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Neil Jordan is the director of some of the finest films in modern history: The Crying Game, Interview With The Vampire, Breakfast on Pluto, for example. Byzantium functions as a loose pseudo-sequel to Vampire with the same level of intensity and sensuality as The Crying Game. It’s not like Jordan’s back or anything, the dude never went away, but it’s more of a return to form after the somewhat disappointing Brave One and Ondine.
- Robert Ottone
Forest Whitaker is having himself a British moment, flashing back more than 30 years to his first visit to London. "The first time I ever went out of the country it was to London. I was with the choir from my college and we were touring around all these different churches. I loved it so much I tried to find a way to stay there. I tried to get a job but I had no work permit. I tried anything I could to stay. My feeling then was, this is where I was meant to be. I felt … freedom. I've been back many, many times since, made a lot of friends – and I've played a few Brits, »
- John Patterson
Not even 20 years old, Saoirse Ronan has already made a significant cinematic impression. Most of us got our first glimpse of Ronan in Joe Wright’s operatic, Oscar-nominated literary adaptation “Atonement,” and in the years since she has anchored films for directors like Peter Jackson, Peter Weir, Andrew Niccol, and Neil Jordan. (She’s set to team with Ryan Gosling and Wes Anderson for future movies, which we quizzed her about here.) Her latest film, “How I Live Now” (our review) comes from “Last King Of Scotland” director Kevin Macdonald and is based on the acclaimed young adult novel of the same name by Meg Rosoff. Last week, we got to chat with Ronan about what drew her to the film, and asked her to reminisce about what it was like working with the late, great James Gandolfini.In “How I Live Now,” Ronan plays a bratty American who is »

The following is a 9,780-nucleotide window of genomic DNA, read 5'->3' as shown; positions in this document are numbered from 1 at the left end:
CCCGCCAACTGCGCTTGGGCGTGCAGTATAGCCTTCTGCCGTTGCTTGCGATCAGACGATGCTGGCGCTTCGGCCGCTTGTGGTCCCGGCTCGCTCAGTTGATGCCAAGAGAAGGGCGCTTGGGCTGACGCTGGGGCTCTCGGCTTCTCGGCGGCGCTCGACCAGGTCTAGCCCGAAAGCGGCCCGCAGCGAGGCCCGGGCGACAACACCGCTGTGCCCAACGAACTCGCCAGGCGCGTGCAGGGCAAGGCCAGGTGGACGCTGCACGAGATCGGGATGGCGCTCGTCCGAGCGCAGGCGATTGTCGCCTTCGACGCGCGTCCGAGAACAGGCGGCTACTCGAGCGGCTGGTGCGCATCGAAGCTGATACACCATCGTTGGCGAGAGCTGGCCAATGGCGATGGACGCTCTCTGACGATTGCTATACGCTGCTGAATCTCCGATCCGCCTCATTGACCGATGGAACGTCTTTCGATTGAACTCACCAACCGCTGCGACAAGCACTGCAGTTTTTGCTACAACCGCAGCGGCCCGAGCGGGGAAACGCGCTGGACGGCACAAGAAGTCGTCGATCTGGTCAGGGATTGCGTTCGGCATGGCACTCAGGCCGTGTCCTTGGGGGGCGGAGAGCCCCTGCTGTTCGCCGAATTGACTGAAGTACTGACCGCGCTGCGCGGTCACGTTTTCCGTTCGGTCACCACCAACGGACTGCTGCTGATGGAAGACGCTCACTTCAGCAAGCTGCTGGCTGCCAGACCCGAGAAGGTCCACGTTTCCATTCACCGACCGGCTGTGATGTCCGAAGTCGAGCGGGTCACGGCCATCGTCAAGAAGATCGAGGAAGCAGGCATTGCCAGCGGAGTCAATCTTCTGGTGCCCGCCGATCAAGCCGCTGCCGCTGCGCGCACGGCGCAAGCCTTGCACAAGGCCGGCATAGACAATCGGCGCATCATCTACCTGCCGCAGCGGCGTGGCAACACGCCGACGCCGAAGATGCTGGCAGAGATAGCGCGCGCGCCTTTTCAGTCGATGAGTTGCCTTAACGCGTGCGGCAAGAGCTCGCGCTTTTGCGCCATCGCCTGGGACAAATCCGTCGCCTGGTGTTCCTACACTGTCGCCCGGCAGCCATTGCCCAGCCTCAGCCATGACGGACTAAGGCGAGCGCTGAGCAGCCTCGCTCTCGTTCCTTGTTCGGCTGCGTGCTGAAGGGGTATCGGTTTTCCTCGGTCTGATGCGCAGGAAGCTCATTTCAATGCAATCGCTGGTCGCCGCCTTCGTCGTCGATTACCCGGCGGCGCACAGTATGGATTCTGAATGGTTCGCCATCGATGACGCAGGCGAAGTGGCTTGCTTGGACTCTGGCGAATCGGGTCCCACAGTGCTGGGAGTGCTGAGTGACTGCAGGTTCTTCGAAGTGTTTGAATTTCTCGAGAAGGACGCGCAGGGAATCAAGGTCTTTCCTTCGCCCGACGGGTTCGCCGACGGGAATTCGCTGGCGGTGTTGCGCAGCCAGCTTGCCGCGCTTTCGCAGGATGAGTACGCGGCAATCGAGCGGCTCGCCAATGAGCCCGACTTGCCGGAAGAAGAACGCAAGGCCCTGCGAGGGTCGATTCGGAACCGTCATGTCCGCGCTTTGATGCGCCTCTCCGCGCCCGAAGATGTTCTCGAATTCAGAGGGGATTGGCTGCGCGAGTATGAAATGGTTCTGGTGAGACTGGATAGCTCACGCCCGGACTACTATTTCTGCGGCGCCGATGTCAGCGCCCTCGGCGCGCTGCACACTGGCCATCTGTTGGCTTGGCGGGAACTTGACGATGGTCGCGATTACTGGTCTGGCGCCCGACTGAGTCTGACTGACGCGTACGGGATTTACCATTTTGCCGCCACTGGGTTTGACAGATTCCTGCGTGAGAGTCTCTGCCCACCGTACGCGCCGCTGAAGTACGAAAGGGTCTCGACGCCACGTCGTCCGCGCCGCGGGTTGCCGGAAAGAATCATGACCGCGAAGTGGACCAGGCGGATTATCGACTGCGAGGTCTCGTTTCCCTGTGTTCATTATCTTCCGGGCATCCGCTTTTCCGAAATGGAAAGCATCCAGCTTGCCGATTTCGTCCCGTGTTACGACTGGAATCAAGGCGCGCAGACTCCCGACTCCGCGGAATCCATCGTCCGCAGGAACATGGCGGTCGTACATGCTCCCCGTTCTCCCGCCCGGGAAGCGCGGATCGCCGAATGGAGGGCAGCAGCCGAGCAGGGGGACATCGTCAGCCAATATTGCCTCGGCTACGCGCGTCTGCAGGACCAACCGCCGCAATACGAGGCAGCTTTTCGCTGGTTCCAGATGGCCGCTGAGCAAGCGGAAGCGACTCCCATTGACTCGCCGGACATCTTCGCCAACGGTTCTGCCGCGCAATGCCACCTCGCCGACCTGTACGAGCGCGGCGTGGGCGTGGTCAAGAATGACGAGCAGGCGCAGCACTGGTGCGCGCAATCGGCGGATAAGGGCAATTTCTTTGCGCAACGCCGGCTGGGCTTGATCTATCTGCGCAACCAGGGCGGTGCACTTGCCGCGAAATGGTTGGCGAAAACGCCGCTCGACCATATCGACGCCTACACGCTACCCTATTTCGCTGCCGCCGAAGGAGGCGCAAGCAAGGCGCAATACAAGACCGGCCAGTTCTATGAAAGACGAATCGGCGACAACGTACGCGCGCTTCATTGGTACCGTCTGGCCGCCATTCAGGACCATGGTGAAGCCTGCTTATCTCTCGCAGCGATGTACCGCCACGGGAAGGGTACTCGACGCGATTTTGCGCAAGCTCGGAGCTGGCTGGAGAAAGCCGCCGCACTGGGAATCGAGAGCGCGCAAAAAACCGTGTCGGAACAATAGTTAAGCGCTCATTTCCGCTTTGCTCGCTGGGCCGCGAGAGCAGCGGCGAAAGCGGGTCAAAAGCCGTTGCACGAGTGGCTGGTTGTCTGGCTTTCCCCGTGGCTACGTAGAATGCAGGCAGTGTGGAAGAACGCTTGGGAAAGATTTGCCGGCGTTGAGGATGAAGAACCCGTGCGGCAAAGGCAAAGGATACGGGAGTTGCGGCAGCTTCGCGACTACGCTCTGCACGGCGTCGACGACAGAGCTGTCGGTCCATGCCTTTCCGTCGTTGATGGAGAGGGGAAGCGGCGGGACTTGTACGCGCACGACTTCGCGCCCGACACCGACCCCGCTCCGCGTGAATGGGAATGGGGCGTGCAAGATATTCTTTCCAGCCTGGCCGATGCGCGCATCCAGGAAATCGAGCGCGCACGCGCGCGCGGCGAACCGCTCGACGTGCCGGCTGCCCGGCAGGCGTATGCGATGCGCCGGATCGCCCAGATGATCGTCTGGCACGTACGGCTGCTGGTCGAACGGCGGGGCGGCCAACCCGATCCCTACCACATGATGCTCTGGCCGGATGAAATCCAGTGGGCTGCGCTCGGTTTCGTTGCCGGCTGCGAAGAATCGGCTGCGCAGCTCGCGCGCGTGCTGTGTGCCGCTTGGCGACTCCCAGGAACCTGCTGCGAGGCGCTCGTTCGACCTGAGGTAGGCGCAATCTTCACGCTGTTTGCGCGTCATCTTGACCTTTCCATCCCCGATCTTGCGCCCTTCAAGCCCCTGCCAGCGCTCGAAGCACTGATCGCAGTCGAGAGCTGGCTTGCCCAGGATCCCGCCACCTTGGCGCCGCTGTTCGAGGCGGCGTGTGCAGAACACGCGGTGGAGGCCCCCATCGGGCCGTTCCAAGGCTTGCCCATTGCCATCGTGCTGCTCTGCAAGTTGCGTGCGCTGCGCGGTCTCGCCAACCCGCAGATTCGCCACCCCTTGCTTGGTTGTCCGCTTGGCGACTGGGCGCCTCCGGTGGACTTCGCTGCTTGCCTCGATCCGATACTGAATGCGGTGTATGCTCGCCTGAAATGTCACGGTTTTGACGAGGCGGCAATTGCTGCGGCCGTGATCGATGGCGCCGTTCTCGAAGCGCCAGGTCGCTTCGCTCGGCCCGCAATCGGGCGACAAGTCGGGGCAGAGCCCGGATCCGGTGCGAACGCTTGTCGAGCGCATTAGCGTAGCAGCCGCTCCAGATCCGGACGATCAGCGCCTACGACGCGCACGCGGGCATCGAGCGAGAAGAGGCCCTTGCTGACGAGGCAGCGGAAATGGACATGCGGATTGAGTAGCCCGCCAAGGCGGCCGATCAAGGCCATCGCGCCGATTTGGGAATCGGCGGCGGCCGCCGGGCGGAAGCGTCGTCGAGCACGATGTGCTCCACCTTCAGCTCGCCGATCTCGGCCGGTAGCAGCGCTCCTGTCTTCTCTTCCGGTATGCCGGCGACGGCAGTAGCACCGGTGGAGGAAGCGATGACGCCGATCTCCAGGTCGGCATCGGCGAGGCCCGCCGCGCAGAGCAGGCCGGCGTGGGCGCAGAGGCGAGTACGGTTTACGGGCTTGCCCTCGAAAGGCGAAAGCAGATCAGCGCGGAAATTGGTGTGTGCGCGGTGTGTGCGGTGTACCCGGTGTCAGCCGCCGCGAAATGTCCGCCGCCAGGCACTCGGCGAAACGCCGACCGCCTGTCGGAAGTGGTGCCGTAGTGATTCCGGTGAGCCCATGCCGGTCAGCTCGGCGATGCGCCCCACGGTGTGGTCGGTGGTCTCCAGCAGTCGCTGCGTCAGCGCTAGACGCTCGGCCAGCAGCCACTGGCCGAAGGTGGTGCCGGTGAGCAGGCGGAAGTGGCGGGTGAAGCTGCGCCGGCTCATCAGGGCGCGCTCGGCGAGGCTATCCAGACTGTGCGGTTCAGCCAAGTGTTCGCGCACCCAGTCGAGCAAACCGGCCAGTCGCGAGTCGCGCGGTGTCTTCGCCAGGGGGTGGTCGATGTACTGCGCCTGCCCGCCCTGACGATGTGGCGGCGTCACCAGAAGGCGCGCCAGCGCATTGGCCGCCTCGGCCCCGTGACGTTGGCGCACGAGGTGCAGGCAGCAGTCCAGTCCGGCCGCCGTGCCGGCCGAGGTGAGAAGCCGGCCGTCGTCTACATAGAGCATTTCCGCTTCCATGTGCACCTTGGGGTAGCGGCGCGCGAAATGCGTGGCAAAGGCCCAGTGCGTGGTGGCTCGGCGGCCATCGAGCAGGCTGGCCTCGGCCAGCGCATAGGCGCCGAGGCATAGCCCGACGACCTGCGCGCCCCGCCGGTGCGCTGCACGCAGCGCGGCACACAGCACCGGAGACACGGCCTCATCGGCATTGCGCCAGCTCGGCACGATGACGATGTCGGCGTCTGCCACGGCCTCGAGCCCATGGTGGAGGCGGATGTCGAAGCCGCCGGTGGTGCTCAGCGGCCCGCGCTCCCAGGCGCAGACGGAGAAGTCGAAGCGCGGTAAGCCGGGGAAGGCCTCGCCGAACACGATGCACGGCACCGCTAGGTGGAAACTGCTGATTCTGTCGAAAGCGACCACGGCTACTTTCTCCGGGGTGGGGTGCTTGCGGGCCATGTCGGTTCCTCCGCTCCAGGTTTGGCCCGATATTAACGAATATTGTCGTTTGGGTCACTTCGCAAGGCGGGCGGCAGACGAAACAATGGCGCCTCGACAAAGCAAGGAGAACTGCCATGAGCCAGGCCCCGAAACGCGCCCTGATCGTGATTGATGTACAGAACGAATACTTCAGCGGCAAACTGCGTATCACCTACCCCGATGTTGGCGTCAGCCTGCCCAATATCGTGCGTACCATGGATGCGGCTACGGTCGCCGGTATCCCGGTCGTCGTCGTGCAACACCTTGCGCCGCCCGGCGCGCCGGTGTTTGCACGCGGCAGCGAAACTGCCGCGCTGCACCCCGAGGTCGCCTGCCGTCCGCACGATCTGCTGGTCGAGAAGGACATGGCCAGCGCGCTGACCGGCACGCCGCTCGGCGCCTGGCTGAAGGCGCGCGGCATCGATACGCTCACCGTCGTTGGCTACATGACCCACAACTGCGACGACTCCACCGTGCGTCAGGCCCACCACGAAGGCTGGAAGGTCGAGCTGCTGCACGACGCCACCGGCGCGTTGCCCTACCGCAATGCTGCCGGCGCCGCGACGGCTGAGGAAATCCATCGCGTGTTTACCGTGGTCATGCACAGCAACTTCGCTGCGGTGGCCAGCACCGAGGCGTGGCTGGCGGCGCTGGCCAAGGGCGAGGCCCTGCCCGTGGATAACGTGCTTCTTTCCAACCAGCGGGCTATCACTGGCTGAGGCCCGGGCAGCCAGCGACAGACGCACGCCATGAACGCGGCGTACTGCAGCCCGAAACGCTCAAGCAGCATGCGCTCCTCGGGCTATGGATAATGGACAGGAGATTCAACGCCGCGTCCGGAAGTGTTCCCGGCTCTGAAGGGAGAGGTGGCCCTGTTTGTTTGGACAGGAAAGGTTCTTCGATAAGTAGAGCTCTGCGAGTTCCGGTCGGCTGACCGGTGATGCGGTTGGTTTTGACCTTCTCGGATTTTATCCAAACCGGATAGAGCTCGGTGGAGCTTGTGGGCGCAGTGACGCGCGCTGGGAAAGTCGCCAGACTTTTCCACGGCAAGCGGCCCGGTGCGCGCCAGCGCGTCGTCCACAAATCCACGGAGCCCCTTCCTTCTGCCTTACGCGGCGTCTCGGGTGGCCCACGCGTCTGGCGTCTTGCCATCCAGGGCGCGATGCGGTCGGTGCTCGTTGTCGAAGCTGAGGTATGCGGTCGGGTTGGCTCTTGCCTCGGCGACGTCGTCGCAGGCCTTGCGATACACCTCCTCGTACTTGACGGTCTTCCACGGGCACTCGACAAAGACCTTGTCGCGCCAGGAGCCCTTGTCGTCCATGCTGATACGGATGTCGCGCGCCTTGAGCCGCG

- Drew Taylor
You may have heard of a little Showtime series called The Borgias. The Emmy-Nominated show created by Neil Jordan (The Crying Game, The Company of Wolves, Interview With The Vampire) is an epic depiction full of violence, sex and betrayal that charts the rise of the 16th Century’s most famous family as they slowly dominate Europe and eliminate anyone who stands in their way.
With a stellar cast including the likes of Jeremy Irons, Gina McKee, Steven Berkoff and Derek Jacobi, what’s not to love? If you have an itch for Historical Drama, perhaps this is the next series to scratch that itch for you, and allow you to immerse yourself in the decadent courts of Rome.